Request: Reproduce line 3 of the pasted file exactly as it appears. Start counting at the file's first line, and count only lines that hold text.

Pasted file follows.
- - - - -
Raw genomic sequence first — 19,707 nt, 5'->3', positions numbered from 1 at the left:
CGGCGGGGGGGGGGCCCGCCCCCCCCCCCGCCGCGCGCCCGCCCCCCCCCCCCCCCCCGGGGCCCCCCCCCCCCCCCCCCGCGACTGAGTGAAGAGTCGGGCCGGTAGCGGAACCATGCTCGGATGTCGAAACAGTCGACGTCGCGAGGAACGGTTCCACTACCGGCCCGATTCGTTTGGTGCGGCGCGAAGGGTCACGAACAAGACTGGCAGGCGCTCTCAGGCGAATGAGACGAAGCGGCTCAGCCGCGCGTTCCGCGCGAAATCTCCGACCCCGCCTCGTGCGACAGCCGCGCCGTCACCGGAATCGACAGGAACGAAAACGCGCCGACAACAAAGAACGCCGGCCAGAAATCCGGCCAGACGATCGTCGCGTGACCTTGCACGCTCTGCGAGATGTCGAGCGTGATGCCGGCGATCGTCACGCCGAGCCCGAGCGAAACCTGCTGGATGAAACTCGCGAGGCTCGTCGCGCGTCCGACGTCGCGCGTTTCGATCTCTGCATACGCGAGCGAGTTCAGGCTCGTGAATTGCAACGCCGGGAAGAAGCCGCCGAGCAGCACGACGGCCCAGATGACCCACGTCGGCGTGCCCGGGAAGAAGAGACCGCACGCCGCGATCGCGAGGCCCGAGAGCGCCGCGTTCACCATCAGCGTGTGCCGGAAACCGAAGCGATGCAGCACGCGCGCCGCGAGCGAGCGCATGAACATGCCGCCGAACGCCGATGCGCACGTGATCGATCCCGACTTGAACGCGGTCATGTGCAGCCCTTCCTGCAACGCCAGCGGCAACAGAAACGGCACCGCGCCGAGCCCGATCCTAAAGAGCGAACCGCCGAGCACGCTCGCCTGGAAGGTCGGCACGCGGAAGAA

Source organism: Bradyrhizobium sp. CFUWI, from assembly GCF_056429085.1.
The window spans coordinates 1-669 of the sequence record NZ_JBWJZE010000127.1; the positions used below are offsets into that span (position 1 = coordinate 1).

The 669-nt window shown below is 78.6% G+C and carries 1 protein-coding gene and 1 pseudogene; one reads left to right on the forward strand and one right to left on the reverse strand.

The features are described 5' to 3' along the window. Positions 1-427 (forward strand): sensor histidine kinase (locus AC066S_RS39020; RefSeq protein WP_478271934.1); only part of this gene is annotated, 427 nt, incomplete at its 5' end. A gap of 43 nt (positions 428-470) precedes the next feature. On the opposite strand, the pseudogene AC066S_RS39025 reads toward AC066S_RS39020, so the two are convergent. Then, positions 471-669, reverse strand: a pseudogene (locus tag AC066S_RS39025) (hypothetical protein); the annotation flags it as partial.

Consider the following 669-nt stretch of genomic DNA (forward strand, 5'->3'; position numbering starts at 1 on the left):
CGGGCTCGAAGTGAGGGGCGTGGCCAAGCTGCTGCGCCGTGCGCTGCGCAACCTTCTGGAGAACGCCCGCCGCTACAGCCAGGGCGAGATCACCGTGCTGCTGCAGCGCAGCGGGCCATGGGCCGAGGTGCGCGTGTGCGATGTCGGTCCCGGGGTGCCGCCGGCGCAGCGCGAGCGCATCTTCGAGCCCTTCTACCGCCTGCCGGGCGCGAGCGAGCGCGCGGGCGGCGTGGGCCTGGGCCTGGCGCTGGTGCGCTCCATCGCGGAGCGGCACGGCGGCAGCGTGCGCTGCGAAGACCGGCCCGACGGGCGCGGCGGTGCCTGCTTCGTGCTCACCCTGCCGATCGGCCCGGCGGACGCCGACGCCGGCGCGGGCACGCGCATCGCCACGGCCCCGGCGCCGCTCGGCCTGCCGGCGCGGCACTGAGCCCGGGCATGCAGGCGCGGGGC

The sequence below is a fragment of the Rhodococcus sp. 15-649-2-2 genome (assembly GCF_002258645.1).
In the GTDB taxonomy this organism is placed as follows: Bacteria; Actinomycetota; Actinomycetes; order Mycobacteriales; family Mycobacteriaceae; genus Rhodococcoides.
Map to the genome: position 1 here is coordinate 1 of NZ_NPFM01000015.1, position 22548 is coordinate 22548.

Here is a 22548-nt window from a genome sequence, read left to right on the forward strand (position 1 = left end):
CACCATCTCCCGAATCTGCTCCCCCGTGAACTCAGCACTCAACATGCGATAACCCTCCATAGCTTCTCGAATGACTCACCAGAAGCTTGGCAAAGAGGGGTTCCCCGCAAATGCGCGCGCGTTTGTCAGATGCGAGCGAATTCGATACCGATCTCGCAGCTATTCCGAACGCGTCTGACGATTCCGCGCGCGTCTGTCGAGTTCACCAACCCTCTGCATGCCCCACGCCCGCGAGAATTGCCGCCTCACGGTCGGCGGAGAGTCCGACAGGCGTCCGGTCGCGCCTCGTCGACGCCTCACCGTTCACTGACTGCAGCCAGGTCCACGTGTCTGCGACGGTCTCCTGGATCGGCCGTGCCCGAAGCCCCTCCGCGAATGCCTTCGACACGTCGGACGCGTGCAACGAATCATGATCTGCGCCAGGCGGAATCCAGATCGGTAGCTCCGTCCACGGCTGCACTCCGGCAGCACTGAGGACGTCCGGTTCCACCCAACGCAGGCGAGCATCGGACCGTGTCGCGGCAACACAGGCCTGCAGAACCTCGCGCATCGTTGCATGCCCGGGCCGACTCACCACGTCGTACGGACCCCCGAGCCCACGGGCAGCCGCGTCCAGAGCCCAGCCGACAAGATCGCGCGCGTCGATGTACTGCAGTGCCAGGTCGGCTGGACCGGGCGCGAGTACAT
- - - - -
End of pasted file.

Source organism: Bradyrhizobium sp. CFUWI, from assembly GCF_056429085.1.